- B Division is for secondary and tertiary teams from a given school.
The ECRHA recognizes that the perception of DI being the most talented is a pervasive one and cannot/will not be broken. As such, the ECRHA is working with the NCRHA and slowly instituting policies that will have the effect of shifting the most organized, committed and (as a by-product) talented teams to Division I and the less organized teams to Division II. To date, both Stony Brook and Hofstra have realized that their organizational strength and commitment have allowed them to grow into stable and talented teams.
It seems like some schools are being pressured to move up because of talent. Because most of the d1 schools are less than 18000.
I don't know about most of the DI schools having enrollments greater than 18,000 but there are some glaring exceptions (Hofstra, Stony Brook, UMSL, not to mention the successes of RIT and Lindenwood).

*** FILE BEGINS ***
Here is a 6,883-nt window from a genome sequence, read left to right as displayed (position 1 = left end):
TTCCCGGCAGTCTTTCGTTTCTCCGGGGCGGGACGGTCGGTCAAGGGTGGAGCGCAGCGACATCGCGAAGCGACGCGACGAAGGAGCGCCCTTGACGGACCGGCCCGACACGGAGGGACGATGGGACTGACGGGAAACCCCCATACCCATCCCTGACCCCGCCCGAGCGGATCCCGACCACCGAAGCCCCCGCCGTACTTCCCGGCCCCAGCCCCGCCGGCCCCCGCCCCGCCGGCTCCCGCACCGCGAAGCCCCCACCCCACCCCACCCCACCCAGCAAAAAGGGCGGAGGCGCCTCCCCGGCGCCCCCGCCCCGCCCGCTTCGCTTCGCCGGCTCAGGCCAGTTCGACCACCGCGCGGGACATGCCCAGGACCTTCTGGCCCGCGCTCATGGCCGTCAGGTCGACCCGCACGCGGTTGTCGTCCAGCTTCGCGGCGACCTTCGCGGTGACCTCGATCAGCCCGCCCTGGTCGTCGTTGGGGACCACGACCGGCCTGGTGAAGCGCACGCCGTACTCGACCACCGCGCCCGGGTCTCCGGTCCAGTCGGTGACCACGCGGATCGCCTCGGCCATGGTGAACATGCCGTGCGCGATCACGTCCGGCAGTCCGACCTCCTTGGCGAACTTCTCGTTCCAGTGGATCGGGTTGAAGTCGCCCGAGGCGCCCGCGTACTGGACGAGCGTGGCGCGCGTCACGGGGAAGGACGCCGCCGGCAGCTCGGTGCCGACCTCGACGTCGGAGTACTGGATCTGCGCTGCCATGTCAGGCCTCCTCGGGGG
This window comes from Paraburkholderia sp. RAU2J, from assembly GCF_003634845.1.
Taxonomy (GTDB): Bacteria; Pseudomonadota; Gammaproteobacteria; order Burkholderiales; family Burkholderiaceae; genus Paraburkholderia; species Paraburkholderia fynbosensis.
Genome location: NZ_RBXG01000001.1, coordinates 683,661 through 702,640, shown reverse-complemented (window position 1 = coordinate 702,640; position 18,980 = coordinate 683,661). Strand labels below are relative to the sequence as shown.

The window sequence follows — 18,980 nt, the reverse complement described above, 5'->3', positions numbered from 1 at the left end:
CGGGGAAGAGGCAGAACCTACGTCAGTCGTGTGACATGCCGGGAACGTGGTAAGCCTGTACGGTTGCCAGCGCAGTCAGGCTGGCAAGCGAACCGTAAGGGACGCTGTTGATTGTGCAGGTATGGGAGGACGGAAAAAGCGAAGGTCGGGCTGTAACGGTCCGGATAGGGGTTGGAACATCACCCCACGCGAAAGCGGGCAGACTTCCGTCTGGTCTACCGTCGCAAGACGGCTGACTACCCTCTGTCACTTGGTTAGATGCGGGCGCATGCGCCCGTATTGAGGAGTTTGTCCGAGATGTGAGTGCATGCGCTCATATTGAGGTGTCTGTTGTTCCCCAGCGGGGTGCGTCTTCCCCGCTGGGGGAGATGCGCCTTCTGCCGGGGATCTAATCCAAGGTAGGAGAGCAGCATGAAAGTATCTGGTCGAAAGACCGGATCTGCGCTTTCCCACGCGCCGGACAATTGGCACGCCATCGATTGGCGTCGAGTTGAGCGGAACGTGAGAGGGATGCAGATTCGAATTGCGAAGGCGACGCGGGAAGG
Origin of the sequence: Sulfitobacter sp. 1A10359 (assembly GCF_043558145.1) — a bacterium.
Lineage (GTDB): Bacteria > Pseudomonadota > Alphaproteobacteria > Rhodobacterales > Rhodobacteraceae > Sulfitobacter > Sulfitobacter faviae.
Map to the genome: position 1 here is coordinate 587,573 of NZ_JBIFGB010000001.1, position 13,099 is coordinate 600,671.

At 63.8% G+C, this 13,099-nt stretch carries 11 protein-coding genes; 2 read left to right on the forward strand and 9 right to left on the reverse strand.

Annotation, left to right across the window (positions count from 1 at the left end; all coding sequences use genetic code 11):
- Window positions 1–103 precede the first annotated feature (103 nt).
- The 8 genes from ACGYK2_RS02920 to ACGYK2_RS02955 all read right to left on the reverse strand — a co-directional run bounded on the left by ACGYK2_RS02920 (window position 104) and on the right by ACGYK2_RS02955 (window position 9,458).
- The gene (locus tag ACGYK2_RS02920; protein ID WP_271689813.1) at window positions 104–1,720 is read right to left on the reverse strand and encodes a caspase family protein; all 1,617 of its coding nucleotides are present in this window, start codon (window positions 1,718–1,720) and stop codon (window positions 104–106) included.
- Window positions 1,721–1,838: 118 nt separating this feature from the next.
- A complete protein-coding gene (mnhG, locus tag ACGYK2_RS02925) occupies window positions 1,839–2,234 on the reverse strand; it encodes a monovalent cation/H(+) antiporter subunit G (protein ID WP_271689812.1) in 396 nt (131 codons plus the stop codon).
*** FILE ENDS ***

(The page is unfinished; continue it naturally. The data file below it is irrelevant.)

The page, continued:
Personally, I very much feel that Division I should be for the most organized and committed programs. In the vast majority of instances, these organized and committed programs will also have a significant amount of talent. Likewise, I feel that Division II should be for the lesser organized teams, regardless of talent. The reasoning behind this is that in order to grow these leagues and companies into legitimate organizations, we must highlight our organized, committed and talented programs. When a team shows up with non-matching uniforms, no visually formal coaching staff and does not have their organization together (paperwork, insurance, etc.), that team is a poor representation of the players, their school and the league.